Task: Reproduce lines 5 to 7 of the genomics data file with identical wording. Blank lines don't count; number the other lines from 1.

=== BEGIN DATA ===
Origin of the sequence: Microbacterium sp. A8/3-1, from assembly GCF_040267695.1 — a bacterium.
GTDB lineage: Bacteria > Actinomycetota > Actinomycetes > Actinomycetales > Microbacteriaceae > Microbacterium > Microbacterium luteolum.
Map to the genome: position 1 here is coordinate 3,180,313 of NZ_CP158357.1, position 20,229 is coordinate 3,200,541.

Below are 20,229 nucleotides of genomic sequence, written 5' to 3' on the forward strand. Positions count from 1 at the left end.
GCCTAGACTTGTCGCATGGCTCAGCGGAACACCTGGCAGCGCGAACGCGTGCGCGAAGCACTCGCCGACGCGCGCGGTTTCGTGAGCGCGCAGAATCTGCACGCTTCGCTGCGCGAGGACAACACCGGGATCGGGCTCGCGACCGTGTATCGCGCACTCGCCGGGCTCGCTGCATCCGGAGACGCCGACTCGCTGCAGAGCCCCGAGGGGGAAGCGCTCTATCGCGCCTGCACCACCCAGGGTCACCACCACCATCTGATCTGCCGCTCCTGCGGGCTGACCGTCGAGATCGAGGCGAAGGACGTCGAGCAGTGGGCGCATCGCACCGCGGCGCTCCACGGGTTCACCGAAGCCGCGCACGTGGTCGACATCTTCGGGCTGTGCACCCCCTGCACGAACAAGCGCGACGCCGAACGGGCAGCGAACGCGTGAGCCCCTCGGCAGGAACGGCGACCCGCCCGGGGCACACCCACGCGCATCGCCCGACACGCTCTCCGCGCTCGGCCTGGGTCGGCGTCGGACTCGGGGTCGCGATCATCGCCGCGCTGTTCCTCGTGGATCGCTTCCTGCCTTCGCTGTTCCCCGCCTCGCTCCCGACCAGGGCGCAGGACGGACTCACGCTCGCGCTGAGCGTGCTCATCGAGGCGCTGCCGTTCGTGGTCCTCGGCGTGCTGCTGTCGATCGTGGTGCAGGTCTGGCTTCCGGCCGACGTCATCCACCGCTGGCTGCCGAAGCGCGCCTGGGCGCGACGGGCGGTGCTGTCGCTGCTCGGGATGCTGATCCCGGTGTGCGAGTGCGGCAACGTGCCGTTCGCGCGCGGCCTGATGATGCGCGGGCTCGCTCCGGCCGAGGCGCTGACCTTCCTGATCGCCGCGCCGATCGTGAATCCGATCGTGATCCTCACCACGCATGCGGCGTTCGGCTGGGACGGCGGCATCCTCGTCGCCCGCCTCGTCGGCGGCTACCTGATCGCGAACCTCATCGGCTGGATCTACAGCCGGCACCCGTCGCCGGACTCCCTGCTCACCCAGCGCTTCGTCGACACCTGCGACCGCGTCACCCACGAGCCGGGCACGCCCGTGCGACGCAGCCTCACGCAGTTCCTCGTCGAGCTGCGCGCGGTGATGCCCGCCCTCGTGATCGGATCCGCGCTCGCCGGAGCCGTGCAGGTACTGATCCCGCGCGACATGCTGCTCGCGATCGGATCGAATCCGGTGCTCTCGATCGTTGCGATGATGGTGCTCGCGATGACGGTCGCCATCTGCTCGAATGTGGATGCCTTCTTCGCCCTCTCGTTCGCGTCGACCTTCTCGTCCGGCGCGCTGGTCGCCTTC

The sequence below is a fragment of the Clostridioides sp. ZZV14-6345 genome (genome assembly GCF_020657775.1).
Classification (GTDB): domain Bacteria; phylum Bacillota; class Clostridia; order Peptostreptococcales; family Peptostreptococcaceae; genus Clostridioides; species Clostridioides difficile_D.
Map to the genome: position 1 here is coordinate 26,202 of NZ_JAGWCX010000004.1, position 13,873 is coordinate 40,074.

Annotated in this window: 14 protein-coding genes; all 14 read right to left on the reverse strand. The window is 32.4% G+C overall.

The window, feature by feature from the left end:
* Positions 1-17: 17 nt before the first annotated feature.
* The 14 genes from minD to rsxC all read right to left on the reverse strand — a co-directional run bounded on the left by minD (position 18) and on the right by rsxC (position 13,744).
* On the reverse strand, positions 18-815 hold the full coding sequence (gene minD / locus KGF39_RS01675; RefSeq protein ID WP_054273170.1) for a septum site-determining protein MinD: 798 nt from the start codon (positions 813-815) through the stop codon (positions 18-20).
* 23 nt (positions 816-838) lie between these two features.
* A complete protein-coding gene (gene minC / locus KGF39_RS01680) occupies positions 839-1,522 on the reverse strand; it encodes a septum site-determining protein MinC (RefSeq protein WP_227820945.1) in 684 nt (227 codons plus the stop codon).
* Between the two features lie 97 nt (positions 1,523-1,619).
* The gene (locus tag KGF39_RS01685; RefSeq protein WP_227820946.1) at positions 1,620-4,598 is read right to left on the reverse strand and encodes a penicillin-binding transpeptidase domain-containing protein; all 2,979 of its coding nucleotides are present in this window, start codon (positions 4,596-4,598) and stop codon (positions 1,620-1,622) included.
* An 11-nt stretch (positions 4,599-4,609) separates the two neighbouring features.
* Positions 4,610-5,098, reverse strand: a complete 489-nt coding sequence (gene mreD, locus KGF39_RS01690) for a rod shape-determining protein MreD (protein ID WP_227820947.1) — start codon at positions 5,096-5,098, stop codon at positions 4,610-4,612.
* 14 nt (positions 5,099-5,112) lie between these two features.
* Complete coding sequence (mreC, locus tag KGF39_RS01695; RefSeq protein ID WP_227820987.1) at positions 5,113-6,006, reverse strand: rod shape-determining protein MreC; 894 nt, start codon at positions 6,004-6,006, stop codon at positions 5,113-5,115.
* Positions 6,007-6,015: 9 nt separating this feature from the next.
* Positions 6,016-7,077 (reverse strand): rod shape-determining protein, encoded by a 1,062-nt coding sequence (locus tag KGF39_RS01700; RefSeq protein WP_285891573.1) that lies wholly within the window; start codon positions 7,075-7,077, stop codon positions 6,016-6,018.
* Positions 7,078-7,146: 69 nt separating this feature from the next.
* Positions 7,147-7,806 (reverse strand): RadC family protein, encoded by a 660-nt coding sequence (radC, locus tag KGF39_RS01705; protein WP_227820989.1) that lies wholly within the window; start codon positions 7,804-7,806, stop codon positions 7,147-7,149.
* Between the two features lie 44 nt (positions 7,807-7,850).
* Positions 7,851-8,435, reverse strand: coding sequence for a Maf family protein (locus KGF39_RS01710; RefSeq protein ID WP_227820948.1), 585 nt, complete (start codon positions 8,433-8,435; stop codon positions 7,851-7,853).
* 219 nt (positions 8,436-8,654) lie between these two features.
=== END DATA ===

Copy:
GCCTAGACTTGTCGCATGGCTCAGCGGAACACCTGGCAGCGCGAACGCGTGCGCGAAGCACTCGCCGACGCGCGCGGTTTCGTGAGCGCGCAGAATCTGCACGCTTCGCTGCGCGAGGACAACACCGGGATCGGGCTCGCGACCGTGTATCGCGCACTCGCCGGGCTCGCTGCATCCGGAGACGCCGACTCGCTGCAGAGCCCCGAGGGGGAAGCGCTCTATCGCGCCTGCACCACCCAGGGTCACCACCACCATCTGATCTGCCGCTCCTGCGGGCTGACCGTCGAGATCGAGGCGAAGGACGTCGAGCAGTGGGCGCATCGCACCGCGGCGCTCCACGGGTTCACCGAAGCCGCGCACGTGGTCGACATCTTCGGGCTGTGCACCCCCTGCACGAACAAGCGCGACGCCGAACGGGCAGCGAACGCGTGAGCCCCTCGGCAGGAACGGCGACCCGCCCGGGGCACACCCACGCGCATCGCCCGACACGCTCTCCGCGCTCGGCCTGGGTCGGCGTCGGACTCGGGGTCGCGATCATCGCCGCGCTGTTCCTCGTGGATCGCTTCCTGCCTTCGCTGTTCCCCGCCTCGCTCCCGACCAGGGCGCAGGACGGACTCACGCTCGCGCTGAGCGTGCTCATCGAGGCGCTGCCGTTCGTGGTCCTCGGCGTGCTGCTGTCGATCGTGGTGCAGGTCTGGCTTCCGGCCGACGTCATCCACCGCTGGCTGCCGAAGCGCGCCTGGGCGCGACGGGCGGTGCTGTCGCTGCTCGGGATGCTGATCCCGGTGTGCGAGTGCGGCAACGTGCCGTTCGCGCGCGGCCTGATGATGCGCGGGCTCGCTCCGGCCGAGGCGCTGACCTTCCTGATCGCCGCGCCGATCGTGAATCCGATCGTGATCCTCACCACGCATGCGGCGTTCGGCTGGGACGGCGGCATCCTCGTCGCCCGCCTCGTCGGCGGCTACCTGATCGCGAACCTCATCGGCTGGATCTACAGCCGGCACCCGTCGCCGGACTCCCTGCTCACCCAGCGCTTCGTCGACACCTGCGACCGCGTCACCCACGAGCCGGGCACGCCCGTGCGACGCAGCCTCACGCAGTTCCTCGTCGAGCTGCGCGCGGTGATGCCCGCCCTCGTGATCGGATCCGCGCTCGCCGGAGCCGTGCAGGTACTGATCCCGCGCGACATGCTGCTCGCGATCGGATCGAATCCGGTGCTCTCGATCGTTGCGATGATGGTGCTCGCGATGACGGTCGCCATCTGCTCGAATGTGGATGCCTTCTTCGCCCTCTCGTTCGCGTCGACCTTCTCGTCCGGCGCGCTGGTCGCCTTC

The sequence below is a fragment of the Clostridioides sp. ZZV14-6345 genome (genome assembly GCF_020657775.1).
Classification (GTDB): domain Bacteria; phylum Bacillota; class Clostridia; order Peptostreptococcales; family Peptostreptococcaceae; genus Clostridioides; species Clostridioides difficile_D.